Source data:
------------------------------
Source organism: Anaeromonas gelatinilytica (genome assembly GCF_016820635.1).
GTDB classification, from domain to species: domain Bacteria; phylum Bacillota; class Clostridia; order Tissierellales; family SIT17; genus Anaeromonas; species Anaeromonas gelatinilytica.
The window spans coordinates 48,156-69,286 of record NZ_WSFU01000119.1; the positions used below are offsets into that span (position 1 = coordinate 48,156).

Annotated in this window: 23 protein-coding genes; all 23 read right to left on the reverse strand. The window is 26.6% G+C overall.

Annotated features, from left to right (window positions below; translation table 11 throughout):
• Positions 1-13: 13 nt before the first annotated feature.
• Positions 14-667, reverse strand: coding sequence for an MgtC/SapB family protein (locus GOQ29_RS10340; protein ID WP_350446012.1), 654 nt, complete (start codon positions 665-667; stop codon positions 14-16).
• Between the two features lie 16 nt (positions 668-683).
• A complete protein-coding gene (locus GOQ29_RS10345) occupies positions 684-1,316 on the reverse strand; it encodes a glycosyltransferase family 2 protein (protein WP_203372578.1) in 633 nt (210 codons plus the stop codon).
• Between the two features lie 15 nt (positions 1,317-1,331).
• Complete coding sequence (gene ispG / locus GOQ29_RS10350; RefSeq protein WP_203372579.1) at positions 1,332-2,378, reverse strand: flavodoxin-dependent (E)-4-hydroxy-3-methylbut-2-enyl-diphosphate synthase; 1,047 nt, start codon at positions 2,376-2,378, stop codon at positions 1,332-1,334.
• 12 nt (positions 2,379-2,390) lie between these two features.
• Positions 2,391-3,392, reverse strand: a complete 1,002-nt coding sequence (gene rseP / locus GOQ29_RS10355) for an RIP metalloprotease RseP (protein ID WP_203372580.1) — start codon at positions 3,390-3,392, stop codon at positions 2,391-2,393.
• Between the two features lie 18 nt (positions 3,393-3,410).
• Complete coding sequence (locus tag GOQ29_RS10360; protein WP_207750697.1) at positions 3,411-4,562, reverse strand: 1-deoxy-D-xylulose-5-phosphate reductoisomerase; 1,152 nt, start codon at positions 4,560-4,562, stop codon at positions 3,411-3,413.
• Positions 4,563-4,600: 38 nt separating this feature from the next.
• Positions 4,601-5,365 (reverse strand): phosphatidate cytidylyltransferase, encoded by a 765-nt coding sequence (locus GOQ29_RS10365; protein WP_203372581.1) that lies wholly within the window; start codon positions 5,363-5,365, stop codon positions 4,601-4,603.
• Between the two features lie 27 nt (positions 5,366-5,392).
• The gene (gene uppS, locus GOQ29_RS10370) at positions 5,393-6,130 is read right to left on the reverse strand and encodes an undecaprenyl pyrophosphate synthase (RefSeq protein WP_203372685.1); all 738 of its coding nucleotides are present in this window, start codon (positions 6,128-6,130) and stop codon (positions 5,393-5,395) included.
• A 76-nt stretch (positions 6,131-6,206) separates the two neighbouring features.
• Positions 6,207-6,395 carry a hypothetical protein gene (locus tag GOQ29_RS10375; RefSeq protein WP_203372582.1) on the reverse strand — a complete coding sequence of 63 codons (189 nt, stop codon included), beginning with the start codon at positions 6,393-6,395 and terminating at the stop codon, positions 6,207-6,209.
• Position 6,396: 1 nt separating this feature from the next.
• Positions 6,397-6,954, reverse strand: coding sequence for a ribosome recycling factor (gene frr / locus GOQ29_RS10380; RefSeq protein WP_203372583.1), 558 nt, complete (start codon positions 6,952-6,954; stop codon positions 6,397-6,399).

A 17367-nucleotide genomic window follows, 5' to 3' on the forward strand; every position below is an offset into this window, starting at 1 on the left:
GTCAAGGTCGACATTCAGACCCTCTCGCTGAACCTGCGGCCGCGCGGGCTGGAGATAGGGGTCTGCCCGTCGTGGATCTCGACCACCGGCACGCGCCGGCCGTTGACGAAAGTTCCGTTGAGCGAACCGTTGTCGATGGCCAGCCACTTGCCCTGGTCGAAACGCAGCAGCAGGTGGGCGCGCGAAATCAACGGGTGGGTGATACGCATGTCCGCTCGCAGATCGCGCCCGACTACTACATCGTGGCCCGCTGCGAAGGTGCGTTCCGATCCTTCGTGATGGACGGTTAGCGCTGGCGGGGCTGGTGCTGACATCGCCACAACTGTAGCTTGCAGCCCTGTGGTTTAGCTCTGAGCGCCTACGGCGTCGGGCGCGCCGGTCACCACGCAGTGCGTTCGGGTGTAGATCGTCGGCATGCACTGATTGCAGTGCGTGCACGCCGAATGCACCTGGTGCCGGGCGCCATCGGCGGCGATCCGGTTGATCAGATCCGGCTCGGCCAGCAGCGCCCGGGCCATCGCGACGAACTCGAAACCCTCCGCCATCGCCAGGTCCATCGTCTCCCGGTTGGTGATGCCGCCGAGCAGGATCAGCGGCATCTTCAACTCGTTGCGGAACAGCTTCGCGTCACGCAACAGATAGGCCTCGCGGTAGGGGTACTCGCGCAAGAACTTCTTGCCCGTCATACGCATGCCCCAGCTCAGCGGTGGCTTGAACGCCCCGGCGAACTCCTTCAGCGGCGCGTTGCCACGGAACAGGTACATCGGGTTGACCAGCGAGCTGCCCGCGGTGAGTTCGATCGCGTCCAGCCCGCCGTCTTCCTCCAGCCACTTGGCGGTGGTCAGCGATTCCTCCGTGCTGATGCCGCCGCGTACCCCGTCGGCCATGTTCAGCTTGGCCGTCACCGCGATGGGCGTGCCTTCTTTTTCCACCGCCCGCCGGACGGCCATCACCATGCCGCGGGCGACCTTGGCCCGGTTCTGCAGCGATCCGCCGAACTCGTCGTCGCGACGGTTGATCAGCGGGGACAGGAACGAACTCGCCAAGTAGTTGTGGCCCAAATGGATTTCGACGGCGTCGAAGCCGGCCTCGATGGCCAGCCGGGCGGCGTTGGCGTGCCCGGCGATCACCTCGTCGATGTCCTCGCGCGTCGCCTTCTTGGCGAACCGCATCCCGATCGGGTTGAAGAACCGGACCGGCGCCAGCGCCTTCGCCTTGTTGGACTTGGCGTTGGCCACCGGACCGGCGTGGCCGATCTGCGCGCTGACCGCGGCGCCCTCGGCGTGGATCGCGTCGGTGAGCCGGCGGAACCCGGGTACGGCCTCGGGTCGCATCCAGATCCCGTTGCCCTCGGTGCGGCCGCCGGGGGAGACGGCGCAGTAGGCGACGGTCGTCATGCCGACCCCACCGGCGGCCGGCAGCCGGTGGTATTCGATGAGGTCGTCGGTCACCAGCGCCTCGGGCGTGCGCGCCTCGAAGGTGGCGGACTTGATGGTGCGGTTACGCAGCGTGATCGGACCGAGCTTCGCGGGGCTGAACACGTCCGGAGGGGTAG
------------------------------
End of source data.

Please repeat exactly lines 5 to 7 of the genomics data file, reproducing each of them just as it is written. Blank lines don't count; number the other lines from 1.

Annotated features, from left to right (window positions below; translation table 11 throughout):
• Positions 1-13: 13 nt before the first annotated feature.
• Positions 14-667, reverse strand: coding sequence for an MgtC/SapB family protein (locus GOQ29_RS10340; protein ID WP_350446012.1), 654 nt, complete (start codon positions 665-667; stop codon positions 14-16).